There’s a plethora of information regarding gilt breeding programmes, and knowing which information is most relevant to each unit is tricky. I often come across units that aren’t quite maximising the potential of their gilts; a situation that could often be improved through more dialogue with the genetics supplier.
Take, for example, nutritional density of rations. Advice can vary as raw material matrices are not standard between feed companies. The breeding company might suggest a gilt rearing diet of 13.6MJ/kg DE – but which matrix did this originate from?
Depending on the nutrient attribution to individual raw materials, this could easily vary by 0.5MJ/kg DE both up or down from the original formulated ration, meaning that the gilt could be underfed and overfed depending on how close the nutritionist’s raw material matrix is compared with that of the breeding company.
This is quite critical, as allowing gilts the opportunity to express their early growth and put on lean as well as fat is vital to the longevity of that breeding animal.
If the breeding company provided an example formulation, then the unit’s nutritionist can calibrate their matrix values. This would be a more standardised approach for the farm.
Then there’s the knotty issue of age at first serving, with various authors suggesting anywhere between 200 and 270 days of age and weights of between 120kg and 170kg at first service. Fortunately, there’s a general agreement that first service should be at the second heat, but age and weight recommendations at this stage vary significantly. It’s worth asking for breeding company recommendations. Some research suggests that underweight animals and gilts served too late will be poorer performers and will be likely to be culled early.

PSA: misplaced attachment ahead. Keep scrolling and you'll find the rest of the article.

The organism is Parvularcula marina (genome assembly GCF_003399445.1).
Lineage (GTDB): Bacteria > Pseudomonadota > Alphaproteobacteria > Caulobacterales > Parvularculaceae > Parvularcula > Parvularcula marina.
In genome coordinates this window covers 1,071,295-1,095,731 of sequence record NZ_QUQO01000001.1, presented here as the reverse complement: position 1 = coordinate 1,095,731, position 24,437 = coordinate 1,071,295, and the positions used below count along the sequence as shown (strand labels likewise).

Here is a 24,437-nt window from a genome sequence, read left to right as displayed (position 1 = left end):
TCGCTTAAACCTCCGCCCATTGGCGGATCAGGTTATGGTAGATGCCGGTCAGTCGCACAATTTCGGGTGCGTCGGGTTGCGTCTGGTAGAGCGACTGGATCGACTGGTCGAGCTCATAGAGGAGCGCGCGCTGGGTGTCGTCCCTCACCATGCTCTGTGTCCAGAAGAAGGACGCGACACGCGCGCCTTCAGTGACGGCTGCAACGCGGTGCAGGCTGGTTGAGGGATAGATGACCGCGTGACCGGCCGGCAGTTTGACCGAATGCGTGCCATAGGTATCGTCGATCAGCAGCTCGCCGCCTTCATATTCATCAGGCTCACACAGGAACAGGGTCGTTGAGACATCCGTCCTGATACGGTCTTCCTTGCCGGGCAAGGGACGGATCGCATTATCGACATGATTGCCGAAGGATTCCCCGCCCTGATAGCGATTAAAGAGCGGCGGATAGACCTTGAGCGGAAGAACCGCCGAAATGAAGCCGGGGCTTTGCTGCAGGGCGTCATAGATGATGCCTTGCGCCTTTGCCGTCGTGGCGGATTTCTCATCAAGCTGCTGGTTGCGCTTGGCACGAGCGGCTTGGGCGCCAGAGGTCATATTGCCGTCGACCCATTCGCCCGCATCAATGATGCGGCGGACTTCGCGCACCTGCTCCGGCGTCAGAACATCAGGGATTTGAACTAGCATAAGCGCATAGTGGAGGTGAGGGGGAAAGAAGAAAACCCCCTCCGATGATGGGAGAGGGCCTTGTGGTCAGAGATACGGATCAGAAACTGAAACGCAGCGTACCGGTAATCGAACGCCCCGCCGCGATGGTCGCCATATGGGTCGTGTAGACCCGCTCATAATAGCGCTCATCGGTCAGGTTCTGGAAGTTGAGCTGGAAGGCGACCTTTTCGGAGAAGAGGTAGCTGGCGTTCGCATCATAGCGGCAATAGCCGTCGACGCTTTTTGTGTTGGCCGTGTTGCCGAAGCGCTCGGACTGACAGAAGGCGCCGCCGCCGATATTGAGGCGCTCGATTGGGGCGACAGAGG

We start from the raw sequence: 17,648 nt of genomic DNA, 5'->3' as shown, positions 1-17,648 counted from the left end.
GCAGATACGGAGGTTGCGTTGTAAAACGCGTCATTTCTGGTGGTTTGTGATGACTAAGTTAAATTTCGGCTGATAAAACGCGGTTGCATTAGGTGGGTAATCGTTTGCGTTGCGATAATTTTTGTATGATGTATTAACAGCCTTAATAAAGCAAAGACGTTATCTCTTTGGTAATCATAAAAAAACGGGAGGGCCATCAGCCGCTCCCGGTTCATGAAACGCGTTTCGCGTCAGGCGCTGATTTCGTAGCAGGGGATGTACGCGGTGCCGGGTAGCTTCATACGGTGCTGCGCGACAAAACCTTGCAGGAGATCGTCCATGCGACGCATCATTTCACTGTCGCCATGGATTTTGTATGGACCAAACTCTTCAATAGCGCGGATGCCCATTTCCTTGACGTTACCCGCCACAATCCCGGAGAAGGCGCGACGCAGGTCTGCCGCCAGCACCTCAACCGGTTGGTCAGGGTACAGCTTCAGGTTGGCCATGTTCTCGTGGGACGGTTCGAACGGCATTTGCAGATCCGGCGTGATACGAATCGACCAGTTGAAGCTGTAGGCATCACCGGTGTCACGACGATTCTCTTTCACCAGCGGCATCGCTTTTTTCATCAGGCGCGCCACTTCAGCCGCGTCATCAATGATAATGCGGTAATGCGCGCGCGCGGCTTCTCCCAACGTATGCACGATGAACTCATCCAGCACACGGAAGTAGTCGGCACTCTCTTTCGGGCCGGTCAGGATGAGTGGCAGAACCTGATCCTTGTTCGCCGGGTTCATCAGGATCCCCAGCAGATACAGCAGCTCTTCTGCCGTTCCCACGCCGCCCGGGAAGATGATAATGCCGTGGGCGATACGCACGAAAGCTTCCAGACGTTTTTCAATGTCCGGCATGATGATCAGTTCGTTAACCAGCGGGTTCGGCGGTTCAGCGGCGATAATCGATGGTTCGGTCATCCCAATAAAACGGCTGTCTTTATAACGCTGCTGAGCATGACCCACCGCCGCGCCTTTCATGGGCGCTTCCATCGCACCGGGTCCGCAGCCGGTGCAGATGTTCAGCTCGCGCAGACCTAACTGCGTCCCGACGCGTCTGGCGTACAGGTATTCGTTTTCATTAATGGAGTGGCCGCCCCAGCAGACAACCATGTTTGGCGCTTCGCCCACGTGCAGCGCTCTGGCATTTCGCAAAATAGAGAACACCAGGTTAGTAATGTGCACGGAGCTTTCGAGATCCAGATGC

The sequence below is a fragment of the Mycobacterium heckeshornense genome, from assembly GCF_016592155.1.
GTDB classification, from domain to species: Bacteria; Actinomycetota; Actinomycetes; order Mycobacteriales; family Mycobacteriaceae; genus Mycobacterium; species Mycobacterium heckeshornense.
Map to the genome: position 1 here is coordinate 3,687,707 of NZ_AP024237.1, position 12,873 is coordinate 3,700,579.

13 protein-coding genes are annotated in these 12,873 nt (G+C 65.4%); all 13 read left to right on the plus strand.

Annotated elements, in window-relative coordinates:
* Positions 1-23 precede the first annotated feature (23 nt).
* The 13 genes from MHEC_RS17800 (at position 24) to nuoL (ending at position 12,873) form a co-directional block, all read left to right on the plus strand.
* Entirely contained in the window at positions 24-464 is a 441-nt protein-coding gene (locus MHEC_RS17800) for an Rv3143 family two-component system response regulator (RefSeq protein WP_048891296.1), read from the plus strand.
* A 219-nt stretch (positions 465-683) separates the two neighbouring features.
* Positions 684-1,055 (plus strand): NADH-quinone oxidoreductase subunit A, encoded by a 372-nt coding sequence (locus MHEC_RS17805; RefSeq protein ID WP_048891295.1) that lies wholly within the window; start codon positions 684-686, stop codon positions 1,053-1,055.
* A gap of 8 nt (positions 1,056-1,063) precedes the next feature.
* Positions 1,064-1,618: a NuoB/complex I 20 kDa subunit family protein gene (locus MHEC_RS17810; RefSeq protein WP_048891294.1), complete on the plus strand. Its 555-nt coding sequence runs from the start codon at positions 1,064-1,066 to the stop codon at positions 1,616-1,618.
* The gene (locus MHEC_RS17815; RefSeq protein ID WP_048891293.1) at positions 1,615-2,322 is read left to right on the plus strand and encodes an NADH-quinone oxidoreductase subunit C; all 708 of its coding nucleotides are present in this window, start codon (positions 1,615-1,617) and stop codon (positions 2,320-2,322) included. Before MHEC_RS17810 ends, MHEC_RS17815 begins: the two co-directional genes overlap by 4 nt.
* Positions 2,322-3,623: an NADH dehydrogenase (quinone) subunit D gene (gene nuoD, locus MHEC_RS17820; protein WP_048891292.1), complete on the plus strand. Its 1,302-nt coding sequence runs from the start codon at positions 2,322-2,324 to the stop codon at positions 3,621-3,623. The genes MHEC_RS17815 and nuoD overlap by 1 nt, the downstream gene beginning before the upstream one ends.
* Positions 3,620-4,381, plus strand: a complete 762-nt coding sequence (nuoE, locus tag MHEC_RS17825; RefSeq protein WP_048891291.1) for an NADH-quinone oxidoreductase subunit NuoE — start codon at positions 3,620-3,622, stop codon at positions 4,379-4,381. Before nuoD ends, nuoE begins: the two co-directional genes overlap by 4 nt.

Once through farrowing, the challenges of the first lactation are huge as we try to stimulate and maximise future breeding performance by loading every working teat with a piglet. The gilt is under great strain, coping with 12 to 14 suckling piglets even though she still hasn’t reached her mature bodyweight and at a stage when her feed intake is compromised. In fact, we’re asking her to consume about three times the amount of feed she’s ever eaten each day.
And she has a very limited capacity to store milk in her mammary glands where capacity is reached about every 50 to 70 minutes. Maximum yields come from the conversion of feed and mobilisation of body tissues; so, in an ideal world, these gilts require a fortified specific first-lactation diet.
And while this might seem tricky within multiparous operations and with limited bulk bin space, meeting her nutritional needs in early lactation may be worthwhile if we’re to take on board the comments of Michigan State University associate professor Nathalie Trottier. It’s her view that the outcome of the first lactation will dictate whether or not the gilt remains in the herd or is culled.
Sow longevity may well be determined, in part, by management during this stage.
It’s equally important to avoid over-conditioned gilts at farrowing – they’re likely to have a prolonged period of reduced intakes and this can lead to constipation. Additional fibre pre-farrowing and for the first few days after will help here.
While it’s so much easier to manage gilts with sows on a busy unit, these are typical pitfalls that, with some specific gilt management changes, can at least in part be averted – an area worth attention given the current high replacement gilt prices compared to low cull sow values.